They say that hope is borrowing from the past and the future to invest and infuse the present with redemptive meaning. That our stories can have happy endings no matter the broken beginnings. That our lives can know incredible change from the inside out. That generational sin can be broken. Lord I believe. Help my unbelief. 

    From 1993-1998, all my visits with my dad were supervised. It was the courts way of saying we want you to see your kids, but still don't trust you. This actual feels like most of the parent relationships I know. Seeing you and trusting you are sometimes light years apart. How can you trust someone who has broken your heart? 

    Not until I had kids of my own did I realize that’s part of the deal. I’m going to break my kids’ hearts, in one way or another. They’re going to need counseling, not because of life, or their genes, or their dating history, but because of me. In the words of Michael Chabon, "To be a father is to be a man who fails every day." 

    I once asked a wise older friend what being a godly parent looked like. His answer surprised me. He simply said, “Can you tell your kids that you were wrong and ask them to forgive you? If you can, then you’re a great parent.” Part of me hates this. Where is the effective discipline, the stirring family devotionals, the beatific family vacations? 

    Another part of me loves this. What my kids need most from me isn’t my strategy but my sorry. I’m sorry for what I said. I’m sorry for what I did. I’m sorry for what they said. I’m sorry for what they did. I’m sorry that this life isn’t what you thought it would be. I’m sorry that your mom and I couldn’t give you what you needed. Or that we could but were too blind or selfish to see. 

    There is a story from the early church that a woman went to be baptized and took her children with her with the simple prayer, “Be a God unto me and my children.” Be what we need. Be what we know we should want. Be there for us when we want almost anything other than you. Be the only parent who can ever love us perfectly, faithfully, selflessly. Be the refuge of every parent struggling to make way with their little band in the wilderness. Be a God unto us.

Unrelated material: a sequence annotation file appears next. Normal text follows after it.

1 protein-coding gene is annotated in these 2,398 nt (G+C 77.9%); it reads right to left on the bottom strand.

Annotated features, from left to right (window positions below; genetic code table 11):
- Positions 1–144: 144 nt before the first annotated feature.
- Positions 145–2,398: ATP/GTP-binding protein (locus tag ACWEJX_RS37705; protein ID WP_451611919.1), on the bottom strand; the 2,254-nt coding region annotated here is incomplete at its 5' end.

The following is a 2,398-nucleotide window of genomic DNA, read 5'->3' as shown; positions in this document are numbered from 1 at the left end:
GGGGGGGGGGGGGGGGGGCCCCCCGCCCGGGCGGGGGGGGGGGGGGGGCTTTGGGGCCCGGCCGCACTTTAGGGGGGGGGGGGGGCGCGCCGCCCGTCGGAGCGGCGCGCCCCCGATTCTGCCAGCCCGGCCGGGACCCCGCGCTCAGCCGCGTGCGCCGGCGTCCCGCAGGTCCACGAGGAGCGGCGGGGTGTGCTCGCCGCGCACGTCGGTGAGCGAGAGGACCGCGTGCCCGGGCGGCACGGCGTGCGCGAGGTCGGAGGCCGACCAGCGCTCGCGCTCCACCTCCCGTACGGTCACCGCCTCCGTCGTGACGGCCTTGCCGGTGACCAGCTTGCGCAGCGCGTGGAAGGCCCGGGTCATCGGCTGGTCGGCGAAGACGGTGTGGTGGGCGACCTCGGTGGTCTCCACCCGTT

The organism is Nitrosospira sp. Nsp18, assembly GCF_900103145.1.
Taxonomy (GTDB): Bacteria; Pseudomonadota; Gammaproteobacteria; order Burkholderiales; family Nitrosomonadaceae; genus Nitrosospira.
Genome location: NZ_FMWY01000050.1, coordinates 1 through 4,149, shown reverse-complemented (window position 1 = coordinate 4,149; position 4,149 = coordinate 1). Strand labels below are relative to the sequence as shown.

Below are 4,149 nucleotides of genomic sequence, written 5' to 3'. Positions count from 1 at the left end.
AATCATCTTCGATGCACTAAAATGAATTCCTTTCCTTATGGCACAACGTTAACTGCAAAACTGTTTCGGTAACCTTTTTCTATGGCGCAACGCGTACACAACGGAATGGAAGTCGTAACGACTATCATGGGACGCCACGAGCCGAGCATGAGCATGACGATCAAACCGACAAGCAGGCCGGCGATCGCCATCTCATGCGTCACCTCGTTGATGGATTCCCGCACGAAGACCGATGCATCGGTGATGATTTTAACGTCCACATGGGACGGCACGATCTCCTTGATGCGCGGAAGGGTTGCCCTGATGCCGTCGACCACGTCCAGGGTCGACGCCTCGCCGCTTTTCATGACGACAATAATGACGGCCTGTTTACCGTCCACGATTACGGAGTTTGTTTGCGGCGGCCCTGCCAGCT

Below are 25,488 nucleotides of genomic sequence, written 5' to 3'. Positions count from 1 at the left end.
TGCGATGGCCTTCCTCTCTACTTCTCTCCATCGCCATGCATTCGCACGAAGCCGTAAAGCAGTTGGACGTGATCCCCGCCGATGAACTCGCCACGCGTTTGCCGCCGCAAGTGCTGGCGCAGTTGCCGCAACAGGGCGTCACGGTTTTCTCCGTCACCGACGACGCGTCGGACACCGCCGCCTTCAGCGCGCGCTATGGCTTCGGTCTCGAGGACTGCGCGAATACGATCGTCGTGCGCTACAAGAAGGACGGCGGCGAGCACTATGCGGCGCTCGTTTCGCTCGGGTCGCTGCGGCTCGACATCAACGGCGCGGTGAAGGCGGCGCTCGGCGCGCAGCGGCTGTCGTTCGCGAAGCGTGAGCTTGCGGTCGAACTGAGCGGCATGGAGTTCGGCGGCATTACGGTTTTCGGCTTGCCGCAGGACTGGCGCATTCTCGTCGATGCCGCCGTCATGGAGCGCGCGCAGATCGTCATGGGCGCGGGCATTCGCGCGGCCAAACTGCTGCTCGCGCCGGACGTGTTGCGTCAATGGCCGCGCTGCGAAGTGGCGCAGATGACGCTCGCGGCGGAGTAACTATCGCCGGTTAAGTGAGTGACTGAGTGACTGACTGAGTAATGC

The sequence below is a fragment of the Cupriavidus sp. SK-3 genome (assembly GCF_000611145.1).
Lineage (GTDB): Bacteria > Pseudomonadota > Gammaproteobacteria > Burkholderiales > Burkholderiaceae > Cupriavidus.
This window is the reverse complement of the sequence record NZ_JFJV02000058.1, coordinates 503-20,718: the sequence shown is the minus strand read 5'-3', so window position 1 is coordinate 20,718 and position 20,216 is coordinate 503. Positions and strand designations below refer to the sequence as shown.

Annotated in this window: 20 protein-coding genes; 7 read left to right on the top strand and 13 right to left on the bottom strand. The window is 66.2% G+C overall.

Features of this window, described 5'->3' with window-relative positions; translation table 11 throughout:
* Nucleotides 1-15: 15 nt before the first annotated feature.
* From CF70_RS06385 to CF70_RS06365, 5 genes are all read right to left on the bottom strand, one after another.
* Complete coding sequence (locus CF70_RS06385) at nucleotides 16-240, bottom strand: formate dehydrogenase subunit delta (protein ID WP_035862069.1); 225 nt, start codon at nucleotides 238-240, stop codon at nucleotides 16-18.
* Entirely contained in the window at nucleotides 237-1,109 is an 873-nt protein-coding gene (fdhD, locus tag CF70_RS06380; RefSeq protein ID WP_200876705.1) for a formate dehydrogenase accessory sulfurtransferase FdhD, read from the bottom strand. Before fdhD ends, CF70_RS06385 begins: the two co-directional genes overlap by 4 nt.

Marilynne Robinson's Gilead says it best: “That is how life goes–we send our children into the wilderness. Some of them on the day they are born, it seems, for all the help we can give them. Some of them seem to be a kind of wilderness unto themselves. But there must be angels there, too, and springs of water. Even that wilderness, the very habitation of jackals, is the Lord’s. I need to bear this in mind.”

    I spent a week this past summer with my dad. We talked a lot about books, and music, and addiction, and our wounds. It's to this day one of the favorite weeks of my life. Jesus is making all things new, and I'm thankful to say that includes broken relationships between children and their parents. 

  • The Silver Lining of Awkwardness

    Awkward is a word that's been thrown around a lot over the last few years, and has become something of a cultural obsession. As a word we may take it or leave it. But as an idea, we are drawn to it like Taylor Swift to a break-up. It’s hard to imagine our grandparents generation laughing their way through a season of Arrested Development, but for some reason we do. We love awkwardness. 

    Author Adam Kotsko puts it this way: “Awkwardness is everywhere, inescapable. Awkwardness dominates entertainment to such an extent that it’s becoming increasingly difficult to remember laughing at anything other than cringe-inducing scenes of social discomfort.” It’s what makes shows like The Office and Parks & Rec work. It’s what makes Judd Apatow films and pretty much every Ricky Gervais show work. It's the new horror film: laughing at the awkward experiences of others in hopes of avoiding our own. 

    Awkwardness may make us laugh when it comes to other people, but when it comes to ouselves it makes us paranoid and extremely self-conscious. We’re haunted by visions of friends locking eyes after a party and whispering “He's so awkward" about US. That’s why some have said that there's a new scarlet letter: “A” for “Awkward.” Socially speaking it’s actually much worse than adultery these days.